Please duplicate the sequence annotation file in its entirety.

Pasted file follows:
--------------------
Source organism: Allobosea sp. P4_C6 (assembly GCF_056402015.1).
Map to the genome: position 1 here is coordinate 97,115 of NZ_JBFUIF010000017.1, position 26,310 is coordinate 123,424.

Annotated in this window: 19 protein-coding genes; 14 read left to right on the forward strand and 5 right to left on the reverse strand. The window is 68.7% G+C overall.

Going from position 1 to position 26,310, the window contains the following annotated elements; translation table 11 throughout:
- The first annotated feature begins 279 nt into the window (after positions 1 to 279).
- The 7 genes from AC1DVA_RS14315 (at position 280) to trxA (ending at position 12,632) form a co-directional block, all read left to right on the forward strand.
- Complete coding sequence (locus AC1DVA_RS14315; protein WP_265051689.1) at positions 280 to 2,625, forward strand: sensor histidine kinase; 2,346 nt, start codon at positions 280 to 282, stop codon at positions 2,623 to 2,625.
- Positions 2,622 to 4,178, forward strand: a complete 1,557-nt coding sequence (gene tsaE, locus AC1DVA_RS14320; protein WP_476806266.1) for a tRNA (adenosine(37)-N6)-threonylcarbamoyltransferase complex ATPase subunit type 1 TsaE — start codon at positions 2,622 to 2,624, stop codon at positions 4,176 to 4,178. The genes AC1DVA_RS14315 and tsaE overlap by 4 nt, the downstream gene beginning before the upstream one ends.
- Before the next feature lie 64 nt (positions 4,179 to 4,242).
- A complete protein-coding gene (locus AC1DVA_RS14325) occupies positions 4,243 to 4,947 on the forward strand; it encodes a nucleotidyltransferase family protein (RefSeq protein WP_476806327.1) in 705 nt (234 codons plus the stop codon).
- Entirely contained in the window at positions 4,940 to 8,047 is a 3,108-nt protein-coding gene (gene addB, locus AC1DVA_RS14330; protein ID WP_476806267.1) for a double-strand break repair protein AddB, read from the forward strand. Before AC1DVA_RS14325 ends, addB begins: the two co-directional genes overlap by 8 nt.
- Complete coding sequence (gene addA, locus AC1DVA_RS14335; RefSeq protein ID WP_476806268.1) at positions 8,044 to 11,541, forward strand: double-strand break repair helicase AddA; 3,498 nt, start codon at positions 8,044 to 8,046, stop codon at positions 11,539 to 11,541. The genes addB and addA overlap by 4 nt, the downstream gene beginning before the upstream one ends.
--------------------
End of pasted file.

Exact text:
Source organism: Allobosea sp. P4_C6 (assembly GCF_056402015.1).
Map to the genome: position 1 here is coordinate 97,115 of NZ_JBFUIF010000017.1, position 26,310 is coordinate 123,424.

Annotated in this window: 19 protein-coding genes; 14 read left to right on the forward strand and 5 right to left on the reverse strand. The window is 68.7% G+C overall.

Going from position 1 to position 26,310, the window contains the following annotated elements; translation table 11 throughout:
- The first annotated feature begins 279 nt into the window (after positions 1 to 279).
- The 7 genes from AC1DVA_RS14315 (at position 280) to trxA (ending at position 12,632) form a co-directional block, all read left to right on the forward strand.
- Complete coding sequence (locus AC1DVA_RS14315; protein WP_265051689.1) at positions 280 to 2,625, forward strand: sensor histidine kinase; 2,346 nt, start codon at positions 280 to 282, stop codon at positions 2,623 to 2,625.
- Positions 2,622 to 4,178, forward strand: a complete 1,557-nt coding sequence (gene tsaE, locus AC1DVA_RS14320; protein WP_476806266.1) for a tRNA (adenosine(37)-N6)-threonylcarbamoyltransferase complex ATPase subunit type 1 TsaE — start codon at positions 2,622 to 2,624, stop codon at positions 4,176 to 4,178. The genes AC1DVA_RS14315 and tsaE overlap by 4 nt, the downstream gene beginning before the upstream one ends.
- Before the next feature lie 64 nt (positions 4,179 to 4,242).
- A complete protein-coding gene (locus AC1DVA_RS14325) occupies positions 4,243 to 4,947 on the forward strand; it encodes a nucleotidyltransferase family protein (RefSeq protein WP_476806327.1) in 705 nt (234 codons plus the stop codon).
- Entirely contained in the window at positions 4,940 to 8,047 is a 3,108-nt protein-coding gene (gene addB, locus AC1DVA_RS14330; protein ID WP_476806267.1) for a double-strand break repair protein AddB, read from the forward strand. Before AC1DVA_RS14325 ends, addB begins: the two co-directional genes overlap by 8 nt.
- Complete coding sequence (gene addA, locus AC1DVA_RS14335; RefSeq protein ID WP_476806268.1) at positions 8,044 to 11,541, forward strand: double-strand break repair helicase AddA; 3,498 nt, start codon at positions 8,044 to 8,046, stop codon at positions 11,539 to 11,541. The genes addB and addA overlap by 4 nt, the downstream gene beginning before the upstream one ends.